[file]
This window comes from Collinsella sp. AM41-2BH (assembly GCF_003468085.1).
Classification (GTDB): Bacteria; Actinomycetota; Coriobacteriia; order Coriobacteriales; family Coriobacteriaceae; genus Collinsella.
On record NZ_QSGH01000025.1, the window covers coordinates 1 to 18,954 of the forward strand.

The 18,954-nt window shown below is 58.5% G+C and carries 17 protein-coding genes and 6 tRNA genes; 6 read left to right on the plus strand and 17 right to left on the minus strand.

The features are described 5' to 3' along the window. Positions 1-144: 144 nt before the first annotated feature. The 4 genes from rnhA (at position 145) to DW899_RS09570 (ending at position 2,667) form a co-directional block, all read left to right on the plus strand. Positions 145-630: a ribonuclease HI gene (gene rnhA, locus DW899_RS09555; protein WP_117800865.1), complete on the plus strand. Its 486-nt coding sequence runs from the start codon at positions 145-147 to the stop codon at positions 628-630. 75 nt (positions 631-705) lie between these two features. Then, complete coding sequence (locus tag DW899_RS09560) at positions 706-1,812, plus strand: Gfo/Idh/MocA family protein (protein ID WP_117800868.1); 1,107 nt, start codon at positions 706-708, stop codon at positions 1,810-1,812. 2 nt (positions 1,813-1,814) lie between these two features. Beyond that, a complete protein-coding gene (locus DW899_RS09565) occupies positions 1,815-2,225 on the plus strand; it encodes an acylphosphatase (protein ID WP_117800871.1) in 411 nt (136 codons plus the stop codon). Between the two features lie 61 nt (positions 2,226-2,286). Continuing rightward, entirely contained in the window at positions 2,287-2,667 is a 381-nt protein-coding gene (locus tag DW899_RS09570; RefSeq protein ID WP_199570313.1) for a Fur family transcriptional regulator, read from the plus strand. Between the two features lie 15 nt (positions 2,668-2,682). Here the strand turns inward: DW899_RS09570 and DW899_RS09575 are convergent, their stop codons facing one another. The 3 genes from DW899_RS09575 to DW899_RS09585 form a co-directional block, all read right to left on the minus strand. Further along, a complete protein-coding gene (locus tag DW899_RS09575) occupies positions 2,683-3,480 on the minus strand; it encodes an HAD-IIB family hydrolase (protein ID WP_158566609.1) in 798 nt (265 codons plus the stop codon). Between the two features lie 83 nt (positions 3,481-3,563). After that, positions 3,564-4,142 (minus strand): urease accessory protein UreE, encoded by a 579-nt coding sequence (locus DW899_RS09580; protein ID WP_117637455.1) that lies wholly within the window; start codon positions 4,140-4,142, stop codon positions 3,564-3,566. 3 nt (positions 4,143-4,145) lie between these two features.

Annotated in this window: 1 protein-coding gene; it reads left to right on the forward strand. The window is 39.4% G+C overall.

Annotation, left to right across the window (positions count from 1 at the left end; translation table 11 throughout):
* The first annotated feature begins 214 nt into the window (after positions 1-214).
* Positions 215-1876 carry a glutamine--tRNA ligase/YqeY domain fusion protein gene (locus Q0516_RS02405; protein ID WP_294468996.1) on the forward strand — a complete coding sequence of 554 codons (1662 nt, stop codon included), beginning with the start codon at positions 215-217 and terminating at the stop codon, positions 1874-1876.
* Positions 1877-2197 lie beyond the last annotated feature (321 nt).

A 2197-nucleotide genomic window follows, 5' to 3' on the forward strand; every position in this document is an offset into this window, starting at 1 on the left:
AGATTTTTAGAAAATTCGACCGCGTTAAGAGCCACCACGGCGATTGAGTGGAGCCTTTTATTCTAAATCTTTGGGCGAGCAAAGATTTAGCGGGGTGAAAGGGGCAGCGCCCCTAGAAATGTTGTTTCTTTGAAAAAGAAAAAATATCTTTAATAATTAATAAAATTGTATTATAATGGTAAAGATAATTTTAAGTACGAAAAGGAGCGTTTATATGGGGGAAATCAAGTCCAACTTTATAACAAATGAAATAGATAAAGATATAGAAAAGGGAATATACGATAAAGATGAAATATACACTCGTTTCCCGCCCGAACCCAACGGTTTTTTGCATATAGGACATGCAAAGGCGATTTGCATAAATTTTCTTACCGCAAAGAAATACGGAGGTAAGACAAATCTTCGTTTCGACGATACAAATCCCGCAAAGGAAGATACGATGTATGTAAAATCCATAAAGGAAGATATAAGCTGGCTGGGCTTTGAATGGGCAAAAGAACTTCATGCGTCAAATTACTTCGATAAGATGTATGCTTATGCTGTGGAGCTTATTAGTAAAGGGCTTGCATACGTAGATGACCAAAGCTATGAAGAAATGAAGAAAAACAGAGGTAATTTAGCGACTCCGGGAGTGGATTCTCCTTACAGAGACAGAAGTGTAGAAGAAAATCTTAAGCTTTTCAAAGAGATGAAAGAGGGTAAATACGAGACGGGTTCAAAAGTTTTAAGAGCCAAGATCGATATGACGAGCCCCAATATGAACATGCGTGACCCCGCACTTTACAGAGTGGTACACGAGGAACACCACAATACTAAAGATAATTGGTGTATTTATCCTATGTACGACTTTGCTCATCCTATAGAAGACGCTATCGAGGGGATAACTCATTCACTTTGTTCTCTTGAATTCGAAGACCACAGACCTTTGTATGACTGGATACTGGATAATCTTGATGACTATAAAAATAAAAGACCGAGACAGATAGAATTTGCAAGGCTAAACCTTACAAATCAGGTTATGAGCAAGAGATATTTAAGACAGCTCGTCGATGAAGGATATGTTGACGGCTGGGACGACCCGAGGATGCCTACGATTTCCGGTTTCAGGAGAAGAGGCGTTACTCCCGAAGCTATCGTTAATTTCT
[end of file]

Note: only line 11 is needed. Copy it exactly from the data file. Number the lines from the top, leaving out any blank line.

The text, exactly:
A 2197-nucleotide genomic window follows, 5' to 3' on the forward strand; every position in this document is an offset into this window, starting at 1 on the left: